Orthogonal gravel paths in both the front and back gardens define planting beds and the views while gesturing toward the rectilinear architecture of the 50’s. By choosing plant materials for texture and contrast rather than mainly for bloom, the garden has structure, color and interest during all four seasons. Plantings were grouped in drifts for higher impact and easier maintenance. The mantra was “plant in threes, fives, sevens and nines!” Plants with the similar water requirements were strategically grouped together so water can be reduced in selected zones and maintained in others.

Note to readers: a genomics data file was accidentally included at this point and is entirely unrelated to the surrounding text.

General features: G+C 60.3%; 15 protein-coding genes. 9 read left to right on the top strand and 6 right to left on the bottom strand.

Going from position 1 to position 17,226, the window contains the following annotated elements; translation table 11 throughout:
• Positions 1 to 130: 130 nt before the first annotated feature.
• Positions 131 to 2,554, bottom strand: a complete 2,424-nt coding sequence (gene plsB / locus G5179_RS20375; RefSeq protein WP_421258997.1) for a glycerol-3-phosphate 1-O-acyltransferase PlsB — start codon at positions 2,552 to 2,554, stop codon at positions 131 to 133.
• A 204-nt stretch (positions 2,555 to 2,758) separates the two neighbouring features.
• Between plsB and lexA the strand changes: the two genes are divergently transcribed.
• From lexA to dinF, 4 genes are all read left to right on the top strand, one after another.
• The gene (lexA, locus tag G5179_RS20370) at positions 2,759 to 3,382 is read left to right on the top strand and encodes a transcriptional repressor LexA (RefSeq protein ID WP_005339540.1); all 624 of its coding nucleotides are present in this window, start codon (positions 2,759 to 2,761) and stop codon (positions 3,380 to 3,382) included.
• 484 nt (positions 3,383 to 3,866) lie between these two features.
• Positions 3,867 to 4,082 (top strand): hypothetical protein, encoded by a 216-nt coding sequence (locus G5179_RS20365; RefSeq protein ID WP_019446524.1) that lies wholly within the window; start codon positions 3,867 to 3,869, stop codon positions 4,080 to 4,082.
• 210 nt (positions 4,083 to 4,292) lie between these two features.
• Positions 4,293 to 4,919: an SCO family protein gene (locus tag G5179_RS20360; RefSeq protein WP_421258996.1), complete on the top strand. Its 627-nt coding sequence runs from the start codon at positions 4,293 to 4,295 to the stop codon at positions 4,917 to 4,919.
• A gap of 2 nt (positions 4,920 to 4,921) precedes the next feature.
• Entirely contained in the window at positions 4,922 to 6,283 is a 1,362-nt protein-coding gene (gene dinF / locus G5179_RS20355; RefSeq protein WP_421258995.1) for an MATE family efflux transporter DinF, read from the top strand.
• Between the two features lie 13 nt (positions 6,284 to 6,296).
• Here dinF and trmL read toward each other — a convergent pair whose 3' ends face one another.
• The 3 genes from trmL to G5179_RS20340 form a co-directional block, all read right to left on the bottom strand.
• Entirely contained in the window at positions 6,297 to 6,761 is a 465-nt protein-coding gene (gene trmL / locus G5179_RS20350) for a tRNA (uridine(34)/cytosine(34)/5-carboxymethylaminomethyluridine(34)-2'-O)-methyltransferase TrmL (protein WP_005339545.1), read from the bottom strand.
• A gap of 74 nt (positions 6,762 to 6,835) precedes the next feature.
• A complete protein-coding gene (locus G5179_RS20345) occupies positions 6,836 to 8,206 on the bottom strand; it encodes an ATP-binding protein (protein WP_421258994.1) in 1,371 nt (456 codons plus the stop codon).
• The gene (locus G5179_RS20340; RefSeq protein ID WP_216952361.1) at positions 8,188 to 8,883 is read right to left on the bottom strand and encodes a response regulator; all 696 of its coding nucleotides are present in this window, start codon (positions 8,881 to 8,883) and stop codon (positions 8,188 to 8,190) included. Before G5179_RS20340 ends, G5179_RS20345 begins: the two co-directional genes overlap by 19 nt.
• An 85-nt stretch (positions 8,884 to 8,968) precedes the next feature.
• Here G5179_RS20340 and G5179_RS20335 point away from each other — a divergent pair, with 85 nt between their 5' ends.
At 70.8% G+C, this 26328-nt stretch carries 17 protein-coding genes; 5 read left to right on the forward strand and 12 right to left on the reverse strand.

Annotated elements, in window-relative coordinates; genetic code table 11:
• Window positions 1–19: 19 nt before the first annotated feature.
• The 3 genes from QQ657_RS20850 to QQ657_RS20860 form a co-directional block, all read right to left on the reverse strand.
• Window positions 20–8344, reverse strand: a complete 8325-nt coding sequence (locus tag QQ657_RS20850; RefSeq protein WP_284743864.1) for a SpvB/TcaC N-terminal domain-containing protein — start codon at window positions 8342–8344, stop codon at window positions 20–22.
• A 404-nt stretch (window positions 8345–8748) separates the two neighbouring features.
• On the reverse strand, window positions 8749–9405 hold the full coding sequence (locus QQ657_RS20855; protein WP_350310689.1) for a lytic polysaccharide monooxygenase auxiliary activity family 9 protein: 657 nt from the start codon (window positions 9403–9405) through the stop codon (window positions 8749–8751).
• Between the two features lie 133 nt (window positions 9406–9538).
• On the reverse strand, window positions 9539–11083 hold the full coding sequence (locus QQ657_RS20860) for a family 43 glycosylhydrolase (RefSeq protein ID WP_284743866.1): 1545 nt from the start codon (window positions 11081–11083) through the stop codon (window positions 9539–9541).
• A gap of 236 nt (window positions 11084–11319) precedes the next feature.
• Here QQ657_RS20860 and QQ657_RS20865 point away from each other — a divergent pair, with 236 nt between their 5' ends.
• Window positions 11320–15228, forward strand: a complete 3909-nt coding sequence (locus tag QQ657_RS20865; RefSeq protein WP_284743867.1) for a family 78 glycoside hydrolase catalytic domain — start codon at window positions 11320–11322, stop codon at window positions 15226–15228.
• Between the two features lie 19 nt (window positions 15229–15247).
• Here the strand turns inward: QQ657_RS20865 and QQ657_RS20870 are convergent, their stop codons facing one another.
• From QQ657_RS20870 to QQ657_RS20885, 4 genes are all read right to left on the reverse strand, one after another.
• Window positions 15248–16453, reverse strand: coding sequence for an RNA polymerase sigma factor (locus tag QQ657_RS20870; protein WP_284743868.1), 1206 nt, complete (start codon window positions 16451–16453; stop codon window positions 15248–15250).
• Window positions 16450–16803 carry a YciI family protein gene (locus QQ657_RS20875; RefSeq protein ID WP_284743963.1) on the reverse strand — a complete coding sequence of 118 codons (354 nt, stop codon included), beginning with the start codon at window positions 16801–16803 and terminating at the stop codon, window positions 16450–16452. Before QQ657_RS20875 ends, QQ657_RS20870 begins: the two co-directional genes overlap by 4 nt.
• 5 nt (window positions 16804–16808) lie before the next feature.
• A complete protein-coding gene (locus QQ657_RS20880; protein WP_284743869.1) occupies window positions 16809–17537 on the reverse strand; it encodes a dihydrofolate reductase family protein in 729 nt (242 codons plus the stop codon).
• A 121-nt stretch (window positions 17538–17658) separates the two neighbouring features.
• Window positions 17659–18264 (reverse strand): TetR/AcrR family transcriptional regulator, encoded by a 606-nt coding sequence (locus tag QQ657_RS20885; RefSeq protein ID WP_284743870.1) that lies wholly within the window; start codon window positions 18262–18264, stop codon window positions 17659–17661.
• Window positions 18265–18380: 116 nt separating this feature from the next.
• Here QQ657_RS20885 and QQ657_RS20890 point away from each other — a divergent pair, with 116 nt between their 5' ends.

One of the greatest challenges was designing the back garden to be as interesting to the viewer from the second story public areas as it was walking through it. Using simple statements, large textured plants, and bold colors and contrast to hold the attention of a viewer so far away was the key. Custom art for the back garden was purposefully placed to catch both morning and evening light while not competing with the commanding view of the city.
The result is garden that provides privacy, uses water wisely and invites the visitor to linger.